Josh Philpot

Theology, the Church, and Music

McDonald’s Theory

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I’m in the middle of writing my dissertation (literally—I’m right in the middle). It’s tough to manage, to be sure. But like a lot of my doctoral writing, I’m finding that the hardest part is getting started. I feel like everything must be perfect beforehand. My desk has to be perfectly clean and organized. My writing app has to be the most perfect one. My Zotero window has to be expertly placed. My Accordance window has to be perfect with the appropriate amount of tabs and all the texts in the right order. Obsessive compulsive, no?

When it comes down to actually writing, I sometimes get the feeling that every sentence needs to be perfect too, as if I cannot even begin writing a new chapter of the dissertation unless the perfect sequence of words spills out on the page. This is ridiculous, really.

This week I came across two authors that have written about this problem. I have no frame of reference for Anne Lamott’s work, but in a book about writing she makes a key point—that we should get over our intimidation of the blank page and give ourselves permission to write crappy first drafts:

“For me and most of the other writers I know, writing is not rapturous. In fact, the only way I can get anything written at all is to write really, really sh—y first drafts. The first draft is the child’s draft, where you let it all pour out and then let it romp all over the place, knowing that no one is going to see it and that you can shape it later. […] Almost all good writing begins with terrible first efforts. You need to start somewhere. Start by getting something—anything—down on paper.”

Writing a crappy first draft gives you something that you wouldn’t have had otherwise if you waited for all of the “perfect” set of circumstances, and that’s momentum. That’s what you need when you’re starting with nothing—like a blank page. Stephen King wrote that fear is at the root of most bad writing, or non-writing in this case. And he’s right. If I can get something down on paper—even if it’s horrible—then I have momentum to continue. And I shouldn’t fear it. After all, no one will see my first draft, and I’m much more capable of turning that horrible first draft into something presentable during the rewriting/editing process. Momentum is the key.

Author/entrepreneur Seth Godin makes this same point. He says,

“the only path to amazing runs directly through not-yet-amazing. But not-yet-amazing is a great place to start, because that’s where you are. For now. There’s a big difference between not settling and not starting.”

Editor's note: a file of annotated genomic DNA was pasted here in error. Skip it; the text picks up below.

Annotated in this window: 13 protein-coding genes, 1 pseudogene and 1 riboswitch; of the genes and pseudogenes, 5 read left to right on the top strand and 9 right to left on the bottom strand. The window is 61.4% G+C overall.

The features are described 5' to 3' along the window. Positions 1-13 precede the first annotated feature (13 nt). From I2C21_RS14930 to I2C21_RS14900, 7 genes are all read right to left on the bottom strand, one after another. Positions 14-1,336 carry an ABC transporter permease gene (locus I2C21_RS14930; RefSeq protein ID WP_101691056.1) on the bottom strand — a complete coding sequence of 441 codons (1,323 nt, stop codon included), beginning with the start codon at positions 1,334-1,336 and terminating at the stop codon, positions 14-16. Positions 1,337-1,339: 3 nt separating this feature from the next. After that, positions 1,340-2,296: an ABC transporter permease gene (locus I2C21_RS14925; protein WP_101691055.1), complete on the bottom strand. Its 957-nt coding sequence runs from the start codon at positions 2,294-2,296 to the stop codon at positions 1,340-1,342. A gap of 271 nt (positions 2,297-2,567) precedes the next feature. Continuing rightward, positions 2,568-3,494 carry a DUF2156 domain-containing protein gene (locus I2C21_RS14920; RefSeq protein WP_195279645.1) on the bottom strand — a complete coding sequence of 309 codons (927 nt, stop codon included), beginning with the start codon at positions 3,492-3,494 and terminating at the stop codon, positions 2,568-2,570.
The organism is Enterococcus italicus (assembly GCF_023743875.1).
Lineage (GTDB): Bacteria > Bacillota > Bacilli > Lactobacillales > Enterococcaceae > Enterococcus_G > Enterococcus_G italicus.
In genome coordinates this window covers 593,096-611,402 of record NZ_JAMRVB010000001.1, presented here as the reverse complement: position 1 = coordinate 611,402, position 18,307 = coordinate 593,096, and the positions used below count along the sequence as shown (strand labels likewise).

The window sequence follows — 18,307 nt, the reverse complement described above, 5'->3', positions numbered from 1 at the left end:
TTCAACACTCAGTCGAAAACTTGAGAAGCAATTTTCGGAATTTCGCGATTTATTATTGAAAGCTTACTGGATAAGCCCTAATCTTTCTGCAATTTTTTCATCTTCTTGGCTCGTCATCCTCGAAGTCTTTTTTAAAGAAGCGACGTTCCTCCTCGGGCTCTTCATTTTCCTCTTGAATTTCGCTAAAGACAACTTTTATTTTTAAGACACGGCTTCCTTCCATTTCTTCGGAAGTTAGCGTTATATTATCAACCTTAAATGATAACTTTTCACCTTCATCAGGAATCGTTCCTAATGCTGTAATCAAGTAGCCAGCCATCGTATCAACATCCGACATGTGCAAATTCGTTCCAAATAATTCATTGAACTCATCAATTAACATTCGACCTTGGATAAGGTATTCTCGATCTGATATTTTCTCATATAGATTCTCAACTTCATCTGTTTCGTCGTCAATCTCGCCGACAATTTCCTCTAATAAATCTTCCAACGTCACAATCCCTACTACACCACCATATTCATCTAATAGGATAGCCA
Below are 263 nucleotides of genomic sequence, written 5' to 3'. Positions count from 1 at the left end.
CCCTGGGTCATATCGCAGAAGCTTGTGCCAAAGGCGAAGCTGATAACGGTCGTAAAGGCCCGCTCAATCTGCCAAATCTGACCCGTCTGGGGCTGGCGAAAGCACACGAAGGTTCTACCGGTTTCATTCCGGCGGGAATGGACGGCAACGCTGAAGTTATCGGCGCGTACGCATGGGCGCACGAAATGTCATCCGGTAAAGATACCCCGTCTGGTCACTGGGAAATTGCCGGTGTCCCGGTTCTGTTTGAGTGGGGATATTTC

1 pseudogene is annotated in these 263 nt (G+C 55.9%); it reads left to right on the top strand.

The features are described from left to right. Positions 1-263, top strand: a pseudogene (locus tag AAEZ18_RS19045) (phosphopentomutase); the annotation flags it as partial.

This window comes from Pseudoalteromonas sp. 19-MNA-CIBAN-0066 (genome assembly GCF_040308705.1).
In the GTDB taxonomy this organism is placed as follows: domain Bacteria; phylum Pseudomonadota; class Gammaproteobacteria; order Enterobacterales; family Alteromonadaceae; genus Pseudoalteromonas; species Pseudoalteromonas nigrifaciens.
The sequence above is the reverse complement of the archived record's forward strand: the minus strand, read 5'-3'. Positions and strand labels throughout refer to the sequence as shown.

Blogger Jon Bell (@ienjoy) calls this the “McDonald’s Theory.” He writes,

“I use a trick with co-workers when we’re trying to decide where to eat for lunch and no one has any ideas. I recommend McDonald’s. An interesting thing happens. Everyone unanimously agrees that we can’t possibly go to McDonald’s, and better lunch suggestions emerge. Magic! It’s as if we’ve broken the ice with the worst possible idea, and now that the discussion has started, people suddenly get very creative. I call it the McDonald’s Theory: people are inspired to come up with good ideas to ward off bad ones.”

So there it is. Half of our problem as writers, pastors, theologians, etc. is that we’re afraid of failing, and then we apply it to our writing. We’re all afraid of failing at some point or another. But the path to successful writing (or a dissertation in my case) might go through McDonald’s. The bad needs to happen before the good. Having something on paper gives you something to work with and to allow your ideas to flow.

Jim Hamilton gave me some advice during my first PhD seminar that has been helpful these days. He used to say, “just write the first sentence.” When he said that, I instantly knew what he meant. Writers spend so much time just fiddling with words and desks and research and notes that they end up procrastinating their main task: writing. When Jim said, “just write something,” he means to just get something on the page and start moving with it. The blank page sucks. Half of the writing experience is rewriting anyway, so get the move on.


Written by Josh Philpot

June 2, 2013 at 3:30 am

Posted in Uncategorized

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